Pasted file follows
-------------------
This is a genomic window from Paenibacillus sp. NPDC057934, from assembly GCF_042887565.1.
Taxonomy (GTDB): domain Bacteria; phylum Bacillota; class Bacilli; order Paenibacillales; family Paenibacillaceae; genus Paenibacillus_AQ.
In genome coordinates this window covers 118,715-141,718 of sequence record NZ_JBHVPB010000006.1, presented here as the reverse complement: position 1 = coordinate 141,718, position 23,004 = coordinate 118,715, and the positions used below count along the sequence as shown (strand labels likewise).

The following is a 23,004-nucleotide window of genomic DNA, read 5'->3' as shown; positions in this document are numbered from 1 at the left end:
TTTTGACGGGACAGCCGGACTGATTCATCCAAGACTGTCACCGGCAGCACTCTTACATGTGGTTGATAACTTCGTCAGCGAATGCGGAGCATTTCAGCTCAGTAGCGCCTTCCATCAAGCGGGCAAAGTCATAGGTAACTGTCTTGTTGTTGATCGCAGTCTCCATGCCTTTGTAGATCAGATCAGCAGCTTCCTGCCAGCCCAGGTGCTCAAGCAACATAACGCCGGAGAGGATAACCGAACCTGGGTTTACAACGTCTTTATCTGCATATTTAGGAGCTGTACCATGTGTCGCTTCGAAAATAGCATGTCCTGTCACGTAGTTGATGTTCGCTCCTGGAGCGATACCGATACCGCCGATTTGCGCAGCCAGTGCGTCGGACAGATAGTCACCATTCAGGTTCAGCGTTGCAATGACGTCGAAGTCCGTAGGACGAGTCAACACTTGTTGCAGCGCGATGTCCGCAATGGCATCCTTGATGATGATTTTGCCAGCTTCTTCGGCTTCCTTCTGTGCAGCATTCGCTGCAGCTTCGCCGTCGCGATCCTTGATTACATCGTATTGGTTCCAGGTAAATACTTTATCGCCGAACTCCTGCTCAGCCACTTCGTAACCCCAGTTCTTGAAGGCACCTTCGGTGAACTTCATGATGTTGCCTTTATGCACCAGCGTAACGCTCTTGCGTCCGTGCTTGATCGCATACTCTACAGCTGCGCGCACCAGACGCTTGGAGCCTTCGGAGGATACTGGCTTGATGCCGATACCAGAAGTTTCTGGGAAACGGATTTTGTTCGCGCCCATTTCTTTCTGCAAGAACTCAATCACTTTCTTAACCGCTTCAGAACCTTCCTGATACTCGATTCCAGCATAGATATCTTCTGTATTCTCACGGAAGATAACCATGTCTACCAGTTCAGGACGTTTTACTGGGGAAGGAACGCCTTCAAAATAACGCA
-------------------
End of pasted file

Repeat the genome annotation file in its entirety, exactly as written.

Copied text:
This is a genomic window from Paenibacillus sp. NPDC057934, from assembly GCF_042887565.1.
Taxonomy (GTDB): domain Bacteria; phylum Bacillota; class Bacilli; order Paenibacillales; family Paenibacillaceae; genus Paenibacillus_AQ.
In genome coordinates this window covers 118,715-141,718 of sequence record NZ_JBHVPB010000006.1, presented here as the reverse complement: position 1 = coordinate 141,718, position 23,004 = coordinate 118,715, and the positions used below count along the sequence as shown (strand labels likewise).

The following is a 23,004-nucleotide window of genomic DNA, read 5'->3' as shown; positions in this document are numbered from 1 at the left end:
TTTTGACGGGACAGCCGGACTGATTCATCCAAGACTGTCACCGGCAGCACTCTTACATGTGGTTGATAACTTCGTCAGCGAATGCGGAGCATTTCAGCTCAGTAGCGCCTTCCATCAAGCGGGCAAAGTCATAGGTAACTGTCTTGTTGTTGATCGCAGTCTCCATGCCTTTGTAGATCAGATCAGCAGCTTCCTGCCAGCCCAGGTGCTCAAGCAACATAACGCCGGAGAGGATAACCGAACCTGGGTTTACAACGTCTTTATCTGCATATTTAGGAGCTGTACCATGTGTCGCTTCGAAAATAGCATGTCCTGTCACGTAGTTGATGTTCGCTCCTGGAGCGATACCGATACCGCCGATTTGCGCAGCCAGTGCGTCGGACAGATAGTCACCATTCAGGTTCAGCGTTGCAATGACGTCGAAGTCCGTAGGACGAGTCAACACTTGTTGCAGCGCGATGTCCGCAATGGCATCCTTGATGATGATTTTGCCAGCTTCTTCGGCTTCCTTCTGTGCAGCATTCGCTGCAGCTTCGCCGTCGCGATCCTTGATTACATCGTATTGGTTCCAGGTAAATACTTTATCGCCGAACTCCTGCTCAGCCACTTCGTAACCCCAGTTCTTGAAGGCACCTTCGGTGAACTTCATGATGTTGCCTTTATGCACCAGCGTAACGCTCTTGCGTCCGTGCTTGATCGCATACTCTACAGCTGCGCGCACCAGACGCTTGGAGCCTTCGGAGGATACTGGCTTGATGCCGATACCAGAAGTTTCTGGGAAACGGATTTTGTTCGCGCCCATTTCTTTCTGCAAGAACTCAATCACTTTCTTAACCGCTTCAGAACCTTCCTGATACTCGATTCCAGCATAGATATCTTCTGTATTCTCACGGAAGATAACCATGTCTACCAGTTCAGGACGTTTTACTGGGGAAGGAACGCCTTCAAAATAACGCA